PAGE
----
Insubordination as a ground for dismissal

4:13 am Monday, July 3, 2017

By: Dennis R. Gorecho

Insubordination is one of the twenty one (21) offenses which are considered valid grounds for dismissal under the Philippine Overseas Employment Administration- Standard Employment Contract (POEA-SEC), which covers any of the following acts:

  1. any act of disobedience to  lawful orders of a superior officer;
  2. attempting to assault a superior officer;
  3. assaulting a superior officer/other persons on  business with the ship without the use of deadly weapon;
  4. assaulting a superior officer/other persons on business with the ship with the use of deadly weapon;
  5. behaving with disrespect  towards a superior officer;
  6. insulting a superior officer by words or deed; and
  7. inciting another to commit  insubordination.

Insubordination, as a just cause for the dismissal of a seafarer, necessitates the concurrence of at least two requisites: (1) the seafarer’s assailed conduct must have been willful, that is, characterized by a wrongful and perverse attitude; and (2) the order violated must have been reasonable, lawful, made known to the seafarer, and must pertain to the duties which he had been engaged to discharge. (MAERSK-FILIPINAS CREWING, INC., vs. TORIBIO C. A VESTRUZ, G.R. No. 207010, February 18, 2015)

Some incidents, which in the normal course of events may occur one way or another, are not synonymous to “insubordination” and “willful disobedience” that are punishable by dismissal    as normally erroneously imputed by the companies to seafarers.

Not every case of insubordination or willful disobedience by an employee of a lawful work-connected order of the employer or its representative is reasonably penalized with dismissal. There must be reasonable proportionality between, on the one hand, the willful disobedience by the employee and, on the other hand, the penalty imposed therefore (Gold City Integrated Port Services, Inc. vs. NLRC (189 SCRA 811)”. For misconduct to be considered serious, it must be of such grave and aggravated character and not merely trivial or unimportant (Austria vs. NLRC, 312 SCRA 410).

The Court likewise stressed in Hong Kong Shanghai Banking Corporation vs. NLRC (260 SCRA 49) that “a grave injustice is committed in the name of justice when the penalty imposed is grossly disproportionate to the wrong committed.  To be lawful, the cause for termination must be a serious and grave malfeasance to justify the deprivation of a means of livelihood.” There is no question that the employer has the inherent right to discipline, including that of dismissing its employees for just causes.  This right is, however, subject to reasonable regulation by the State in the exercise of its police power. The finding of the NLRC that an employee violated company rules and regulations is subject to scrutiny by the Court to determine if the dismissal is justified and, if so, whether the penalty imposed is commensurate to the gravity of the offense (Associated Labor Unions-TUCP et al vs. NLRC, 302 SCRA 708).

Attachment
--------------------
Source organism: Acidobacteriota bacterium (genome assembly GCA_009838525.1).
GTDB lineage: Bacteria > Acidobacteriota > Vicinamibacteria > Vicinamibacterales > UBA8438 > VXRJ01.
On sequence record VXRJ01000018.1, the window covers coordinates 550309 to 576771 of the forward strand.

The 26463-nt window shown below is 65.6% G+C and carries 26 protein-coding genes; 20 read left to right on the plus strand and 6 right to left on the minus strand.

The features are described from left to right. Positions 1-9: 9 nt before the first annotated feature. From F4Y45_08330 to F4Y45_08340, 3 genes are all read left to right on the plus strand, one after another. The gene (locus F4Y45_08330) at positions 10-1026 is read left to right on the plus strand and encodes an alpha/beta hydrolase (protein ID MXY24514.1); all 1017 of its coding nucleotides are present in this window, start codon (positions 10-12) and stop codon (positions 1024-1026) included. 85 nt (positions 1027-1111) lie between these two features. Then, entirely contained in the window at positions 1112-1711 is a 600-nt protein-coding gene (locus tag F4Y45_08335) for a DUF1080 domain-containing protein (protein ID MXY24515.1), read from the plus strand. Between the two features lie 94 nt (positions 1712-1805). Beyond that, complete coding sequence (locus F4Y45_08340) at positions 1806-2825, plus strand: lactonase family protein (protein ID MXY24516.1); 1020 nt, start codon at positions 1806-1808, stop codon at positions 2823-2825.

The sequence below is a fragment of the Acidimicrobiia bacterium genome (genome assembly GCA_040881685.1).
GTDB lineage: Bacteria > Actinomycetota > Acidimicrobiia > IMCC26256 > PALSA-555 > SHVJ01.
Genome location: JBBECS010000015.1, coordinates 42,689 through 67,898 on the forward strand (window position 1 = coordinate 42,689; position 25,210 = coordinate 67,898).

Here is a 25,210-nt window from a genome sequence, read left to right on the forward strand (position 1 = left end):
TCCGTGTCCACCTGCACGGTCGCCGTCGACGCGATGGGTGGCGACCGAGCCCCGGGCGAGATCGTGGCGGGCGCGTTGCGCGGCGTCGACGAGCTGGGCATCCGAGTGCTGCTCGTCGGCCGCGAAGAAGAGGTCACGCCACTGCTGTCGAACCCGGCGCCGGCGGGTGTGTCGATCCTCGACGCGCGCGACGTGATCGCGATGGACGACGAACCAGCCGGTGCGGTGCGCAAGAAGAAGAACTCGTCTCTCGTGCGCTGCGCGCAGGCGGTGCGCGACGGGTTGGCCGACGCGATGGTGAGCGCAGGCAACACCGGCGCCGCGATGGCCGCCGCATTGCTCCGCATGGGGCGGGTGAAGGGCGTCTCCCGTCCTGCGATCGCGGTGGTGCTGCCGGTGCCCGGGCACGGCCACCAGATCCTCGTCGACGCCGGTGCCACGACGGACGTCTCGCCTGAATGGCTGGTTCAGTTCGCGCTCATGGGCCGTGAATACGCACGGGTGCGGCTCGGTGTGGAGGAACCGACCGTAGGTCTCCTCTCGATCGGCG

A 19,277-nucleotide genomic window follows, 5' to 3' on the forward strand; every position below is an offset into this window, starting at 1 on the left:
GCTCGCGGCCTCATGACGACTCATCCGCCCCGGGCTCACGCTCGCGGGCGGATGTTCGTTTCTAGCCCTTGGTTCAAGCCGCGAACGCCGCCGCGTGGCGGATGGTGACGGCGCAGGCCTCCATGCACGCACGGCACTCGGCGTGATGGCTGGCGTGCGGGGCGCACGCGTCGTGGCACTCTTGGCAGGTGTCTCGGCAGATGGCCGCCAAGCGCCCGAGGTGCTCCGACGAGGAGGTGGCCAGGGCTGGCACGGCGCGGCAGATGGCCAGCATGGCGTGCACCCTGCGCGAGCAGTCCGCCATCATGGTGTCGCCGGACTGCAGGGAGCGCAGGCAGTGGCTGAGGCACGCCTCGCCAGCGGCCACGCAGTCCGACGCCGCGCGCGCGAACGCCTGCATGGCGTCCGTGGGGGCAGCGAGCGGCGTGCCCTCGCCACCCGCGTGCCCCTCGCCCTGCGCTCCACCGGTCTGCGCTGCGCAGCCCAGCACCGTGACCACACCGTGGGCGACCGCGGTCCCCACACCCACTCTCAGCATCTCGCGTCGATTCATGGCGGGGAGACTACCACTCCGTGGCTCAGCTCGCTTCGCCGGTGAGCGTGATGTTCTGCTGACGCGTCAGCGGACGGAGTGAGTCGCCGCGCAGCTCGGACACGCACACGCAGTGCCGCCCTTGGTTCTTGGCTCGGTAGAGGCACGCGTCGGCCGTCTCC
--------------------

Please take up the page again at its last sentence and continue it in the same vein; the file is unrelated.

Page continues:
Even when an employee is found to have transgressed the employer’s rules, in the actual imposition of penalties upon the erring employee, due consideration must still be given to his length of service and the number of violations committed during his employ. Where a penalty less punitive would suffice, whatever missteps may have been committed by the worker ought not to be visited with a consequence so severe such as dismissal from employment (PLDT vs. NLRC, 303 SCRA 9).

When a seafarer commits such act, he may be penalized by the master of the vessel with dismissal and be made to pay the cost of repatriation and his replacement. Additionally, an administrative complaint or disciplinary action against the seafarer may be filed before the POEA, who, after due investigation, may impose penalties ranging from suspension to delisting, depending on the frequency of the violation(s).

Under the “two-notice rule”, an erring seafarer is given a written notice of the charge against him and is afforded an opportunity to explain or defend himself. Should sanctions be imposed, then a written notice of penalty and the reasons for it shall be furnished the erring seafarer. It is only in the exceptional case of clear and existing danger to the safety of the crew or vessel that the required notices are dispensed with; but just the same, a complete report should be sent to the manning agency, supported by substantial evidence of the findings (Skippers Pacific, Inc. v. Mira 440 Phil. 906 (2002)

In case of an illegal dismissal, a seafarer is entitled to receive from his employers His salaries for the unexpired portion of his employment contract not merely his salaries for three (3) months for every year of the unexpired term.

It is well-settled that the burden of proving that the termination of an employee was for a just or authorized cause lies with the employer. If the employer fails to meet this burden, the conclusion would be that the dismissal was unjustified and, therefore, illegal. In order to discharge this burden, the employer must present substantial evidence, which is defined as that amount of relevant evidence which a reasonable mind might accept as adequate to justify a conclusion, and not based on mere surmises or conjectures (MAERSK-FILIPINAS CREWING, INC., vs. TORIBIO C. A VESTRUZ, G.R. No. 207010   February 18, 2015)

Telefax transmission or emails purportedly executed and signed by a person on board the vessel, like the captain or any officer, is insufficient evidence to prove the commission of the acts constituting the grounds for the dismissal of seafarers, being uncorroborated evidence. (Pacific Maritime Services, Inc. v. Ranay, 341 Phil. 716 (1997).

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